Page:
Darwin Rivera and Rio Ruiz are others to keep your eyes on.
1B: Brett Wallace
2B: Jose Altuve
SS: Jed Lowrie
3B: Matt Dominguez
Bench: Tyler Greene, Jake Elmore
The Astros are going to be rumored to be in on a lot of reclamation projects – for instance, a report surfaced this week that they had discussed the possibility of adding Hideki Matsui to be the DH. This probably isn’t the last such rumor we’ll hear – guys like Berkman, Jason Giambi, Lyle Overbay, Andruw Jones, Eric Hinske, and Aubrey Huff figure to have their tires kicked to come in as veteran presences and to help swing the bat and anchor the lineup.
More likely, in my opinion, is seeing a couple of minor league signings or non-roster invites to Spring Training. Don’t be surprised if you see guys like Orlando Hudson, Jason Bartlett, or Cesar Izturis lurking around the compound in March, trying to catch on. In fact, there’s a possibility one of these guys could catch on, holding down shortstop and letting Lowrie DH, where he’s less likely to get injured.
I love Spring Training. It’s a time of hope; a time of wondering and talking. Everyone has the same record this time of year. Everyone has the same dream: The World Series.
Astros fans have a lot of questions after this offseason: How will our suspect rotation hold up? Who will man third base? Who will be the catcher? I’ve made my predictions in other areas. This entry won’t be used for that. Instead, I’d like to turn my attention elsewhere.
56 players reported to the Astros’ Spring Training facilities. 28 pitchers and 28 position players. And one question on everyone’s mind, especially after hearing so much about our horrible farm system is: What new faces can we expect to see this year? What can we expect of them?
Gone is Ty Wigginton. Gone is Randy Wolf. Brad Ausmus. Mark Loretta. In their place are some faces many Astros fans may not recognize. Among them are some big league commodities new to the team:
Alberto Arias – The Astros claimed Arias off of waivers from the Rockies last season, on July 31. He pitched at Round Rock and, for three games (including 2 starts), in Houston at the major league level. He didn’t respond terribly well in his limited time, but such a small sample size (8.0 IP) could easily be ignored. He will be 25 years old this year and has only thrown 29.0 big league innings. He has nice minor league numbers, and projects well to Minute Maid Park, with about 55% of balls hit off of him being hit on the ground. Projection: Could spend some time in the big league bullpen, or pressed into service as a starter. Look for about 50 innings from Arias, but nothing mind-blowing.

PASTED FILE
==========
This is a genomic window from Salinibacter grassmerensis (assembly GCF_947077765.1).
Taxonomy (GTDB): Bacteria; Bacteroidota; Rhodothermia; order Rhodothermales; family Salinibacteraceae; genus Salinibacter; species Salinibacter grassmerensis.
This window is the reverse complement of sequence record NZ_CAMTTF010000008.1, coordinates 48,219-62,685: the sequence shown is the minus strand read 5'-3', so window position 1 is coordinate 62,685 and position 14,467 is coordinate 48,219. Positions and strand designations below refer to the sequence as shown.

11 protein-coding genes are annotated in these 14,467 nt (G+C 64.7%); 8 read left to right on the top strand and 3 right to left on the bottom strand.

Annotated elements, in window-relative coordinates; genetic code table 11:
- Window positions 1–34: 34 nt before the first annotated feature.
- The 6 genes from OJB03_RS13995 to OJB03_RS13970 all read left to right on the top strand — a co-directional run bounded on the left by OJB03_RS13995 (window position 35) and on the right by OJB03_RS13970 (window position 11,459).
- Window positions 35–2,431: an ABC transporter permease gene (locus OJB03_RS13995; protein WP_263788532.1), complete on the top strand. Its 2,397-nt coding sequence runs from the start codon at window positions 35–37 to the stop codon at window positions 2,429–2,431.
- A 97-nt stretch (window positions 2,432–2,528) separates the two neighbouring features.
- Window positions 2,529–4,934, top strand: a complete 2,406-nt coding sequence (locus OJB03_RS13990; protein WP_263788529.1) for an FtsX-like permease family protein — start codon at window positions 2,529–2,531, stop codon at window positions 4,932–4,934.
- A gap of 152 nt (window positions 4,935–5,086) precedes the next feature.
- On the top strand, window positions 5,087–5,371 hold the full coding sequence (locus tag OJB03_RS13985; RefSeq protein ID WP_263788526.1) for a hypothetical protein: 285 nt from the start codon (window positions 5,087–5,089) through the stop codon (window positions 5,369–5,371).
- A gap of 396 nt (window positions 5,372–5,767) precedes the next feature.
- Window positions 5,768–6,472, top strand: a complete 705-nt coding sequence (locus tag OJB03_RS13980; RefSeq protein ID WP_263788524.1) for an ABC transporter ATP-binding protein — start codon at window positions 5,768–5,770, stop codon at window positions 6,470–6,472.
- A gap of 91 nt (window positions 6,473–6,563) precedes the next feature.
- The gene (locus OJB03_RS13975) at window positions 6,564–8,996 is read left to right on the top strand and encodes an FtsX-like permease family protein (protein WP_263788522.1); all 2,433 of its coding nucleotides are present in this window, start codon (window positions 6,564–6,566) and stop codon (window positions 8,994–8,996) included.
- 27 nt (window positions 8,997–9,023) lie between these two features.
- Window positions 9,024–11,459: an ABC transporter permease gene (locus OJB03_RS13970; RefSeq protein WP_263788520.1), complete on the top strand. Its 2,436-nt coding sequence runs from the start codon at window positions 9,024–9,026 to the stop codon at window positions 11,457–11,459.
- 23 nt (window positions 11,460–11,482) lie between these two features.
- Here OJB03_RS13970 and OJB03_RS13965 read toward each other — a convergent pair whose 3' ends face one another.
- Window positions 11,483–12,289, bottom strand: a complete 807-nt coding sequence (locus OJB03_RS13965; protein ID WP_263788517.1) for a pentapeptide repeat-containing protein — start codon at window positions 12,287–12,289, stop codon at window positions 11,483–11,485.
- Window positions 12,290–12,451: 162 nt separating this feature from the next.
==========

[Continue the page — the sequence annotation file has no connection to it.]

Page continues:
Jose Capellan – Astros fans will remember Capellan for his time in the Milwaukee Brewers’ bullpen, though he last pitched for the Rockies in 2008. Though he hasn’t started in the majors since 2 games in 2004 with Atlanta, he will be allowed to compete for a starting rotation spot in Houston. His time in the minors has been split between the bullpen and the rotation, with decent results. Over the past three seasons, he’s thrown 91.2 innings in the minors with a 1.26 WHIP, 7-4 record, 4 saves, and a 4.12 ERA. Over the same time, he’s thrown 99.2 less impressive innings in the majors with a 1.36 WHIP, 4-5 record, 80 strikeouts to 40 walks, and a 4.69 ERA. Projection: The hope is always that a little stability will help a player who’s been moved around. In the past three season, Capellan has pitched for the Brewers, Tigers, and Rockies, not to mention five minor league teams among those three systems, along with the Royals organization. That’s not likely to change, though, as he looks like he’ll go between Round Rock and Houston frequently. Look for 60-70 innings in the big leagues, with an ERA in the 4.50-5.00 range.
Danny Graves – Most Astros fans will remember Danny from his time in Cincinnati from 1997-2005, most of it as their closer while he moved to #50 on the all-time saves list. He has bounced around since then, and hasn’t pitched in the majors since 2006, when he threw just 14.0 relief innings with the Cleveland Indians. He hasn’t had an ERA under 4 since 2004. 2008 was a forgettable year spent in the Minnesota Twins’ organization, most of it with the AAA Rochester Red Wings. He went 4-6 there, with an ERA of 6.30, WHIP of 1.70, and just 32 strikeouts in 84.1 innings. Projection: I don’t expect Graves to break through to the Major League level at all this year. He has not shown that he can consistently be counted on as a pitcher at the big league level.
Clay Hensley – Hensley showed a lot of promise early on with the Padres organization, and was projected along with Jake Peavy and Chris Young to be a dominant top of the rotation. In 2007, he ran into some injury problems, and was sent to AAA Portland after struggling in his minor league rehab stints. Despite his 5.31 ERA and 1-2 record (mostly out of the bullpen) in 2008 in limited time (39.0 IP) for the Padres, his time in Portland was very productive: 1-1 in 10 starts, 34 strikeouts and 16 walks in 48 IP, a WHIP of 1.29 and an ERA of 3.94. Prior to his injury-plagued 2007 season, he was 12-13 with a 3.30 ERA, 1.278 WHIP, and 150 strikeouts to 93 walks. Projection: I have high hopes for Hensley. I expect him to break camp as the #5 starter. I’m looking for 7-9 wins out of him, as he returns to form i